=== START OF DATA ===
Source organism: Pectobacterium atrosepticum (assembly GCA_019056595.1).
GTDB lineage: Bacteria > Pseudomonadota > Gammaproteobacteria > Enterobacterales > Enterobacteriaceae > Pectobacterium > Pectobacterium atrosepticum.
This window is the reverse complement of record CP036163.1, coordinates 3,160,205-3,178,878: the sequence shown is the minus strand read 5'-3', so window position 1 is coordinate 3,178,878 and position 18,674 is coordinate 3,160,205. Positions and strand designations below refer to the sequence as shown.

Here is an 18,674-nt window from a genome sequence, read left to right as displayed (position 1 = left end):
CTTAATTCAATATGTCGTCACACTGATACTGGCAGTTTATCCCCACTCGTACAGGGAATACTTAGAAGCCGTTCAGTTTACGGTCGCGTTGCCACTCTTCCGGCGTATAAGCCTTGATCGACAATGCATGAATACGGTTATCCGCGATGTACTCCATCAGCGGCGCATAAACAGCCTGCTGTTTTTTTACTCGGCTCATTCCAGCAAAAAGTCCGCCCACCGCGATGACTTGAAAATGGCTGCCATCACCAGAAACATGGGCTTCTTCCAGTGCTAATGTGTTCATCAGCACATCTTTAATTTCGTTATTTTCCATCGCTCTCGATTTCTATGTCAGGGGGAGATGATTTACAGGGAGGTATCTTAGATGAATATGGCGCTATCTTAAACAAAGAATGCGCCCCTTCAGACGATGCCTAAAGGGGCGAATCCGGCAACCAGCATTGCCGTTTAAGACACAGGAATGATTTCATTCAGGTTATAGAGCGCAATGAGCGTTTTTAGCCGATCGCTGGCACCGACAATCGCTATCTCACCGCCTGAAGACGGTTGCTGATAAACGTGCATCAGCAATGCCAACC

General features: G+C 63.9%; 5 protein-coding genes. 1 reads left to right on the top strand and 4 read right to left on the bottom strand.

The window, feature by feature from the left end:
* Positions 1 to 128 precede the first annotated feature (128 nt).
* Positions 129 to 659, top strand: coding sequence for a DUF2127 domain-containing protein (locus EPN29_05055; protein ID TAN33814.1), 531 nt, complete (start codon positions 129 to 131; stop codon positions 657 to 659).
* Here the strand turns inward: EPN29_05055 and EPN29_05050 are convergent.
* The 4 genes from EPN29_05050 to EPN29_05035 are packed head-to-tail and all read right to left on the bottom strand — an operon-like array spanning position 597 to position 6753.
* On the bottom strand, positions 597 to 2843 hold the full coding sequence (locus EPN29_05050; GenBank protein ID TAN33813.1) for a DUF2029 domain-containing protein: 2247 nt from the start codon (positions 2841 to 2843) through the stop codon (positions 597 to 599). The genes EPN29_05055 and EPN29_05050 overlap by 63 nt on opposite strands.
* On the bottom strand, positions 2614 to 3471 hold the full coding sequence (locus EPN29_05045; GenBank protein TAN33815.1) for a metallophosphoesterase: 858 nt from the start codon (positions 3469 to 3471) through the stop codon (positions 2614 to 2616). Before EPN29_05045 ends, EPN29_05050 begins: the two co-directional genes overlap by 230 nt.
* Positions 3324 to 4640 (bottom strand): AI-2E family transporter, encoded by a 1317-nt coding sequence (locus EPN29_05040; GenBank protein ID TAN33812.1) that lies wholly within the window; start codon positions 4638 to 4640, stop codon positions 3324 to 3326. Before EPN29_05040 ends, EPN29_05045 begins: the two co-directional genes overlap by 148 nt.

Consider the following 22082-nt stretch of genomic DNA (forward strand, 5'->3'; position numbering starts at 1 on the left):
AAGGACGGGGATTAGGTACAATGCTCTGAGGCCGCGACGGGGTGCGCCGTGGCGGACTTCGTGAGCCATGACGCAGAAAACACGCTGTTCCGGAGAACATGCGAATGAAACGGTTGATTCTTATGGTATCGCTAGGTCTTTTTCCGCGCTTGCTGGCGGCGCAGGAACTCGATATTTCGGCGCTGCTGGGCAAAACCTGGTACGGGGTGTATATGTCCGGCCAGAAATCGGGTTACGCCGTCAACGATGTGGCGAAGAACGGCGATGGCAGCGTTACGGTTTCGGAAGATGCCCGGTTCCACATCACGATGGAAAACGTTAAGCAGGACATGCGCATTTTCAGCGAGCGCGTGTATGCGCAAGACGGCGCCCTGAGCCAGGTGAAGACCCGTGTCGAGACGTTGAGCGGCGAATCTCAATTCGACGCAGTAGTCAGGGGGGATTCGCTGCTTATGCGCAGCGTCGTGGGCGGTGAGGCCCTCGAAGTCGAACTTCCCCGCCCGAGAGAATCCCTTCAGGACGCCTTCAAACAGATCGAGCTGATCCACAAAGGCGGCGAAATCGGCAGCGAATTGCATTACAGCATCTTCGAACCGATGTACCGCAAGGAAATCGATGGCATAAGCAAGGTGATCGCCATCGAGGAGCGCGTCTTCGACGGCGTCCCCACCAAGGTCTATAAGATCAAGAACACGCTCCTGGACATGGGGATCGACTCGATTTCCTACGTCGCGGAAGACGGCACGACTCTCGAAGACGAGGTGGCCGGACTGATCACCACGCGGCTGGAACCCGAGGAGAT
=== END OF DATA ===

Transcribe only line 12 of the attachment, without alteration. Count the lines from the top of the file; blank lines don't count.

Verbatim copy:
* On the bottom strand, positions 597 to 2843 hold the full coding sequence (locus EPN29_05050; GenBank protein ID TAN33813.1) for a DUF2029 domain-containing protein: 2247 nt from the start codon (positions 2841 to 2843) through the stop codon (positions 597 to 599). The genes EPN29_05055 and EPN29_05050 overlap by 63 nt on opposite strands.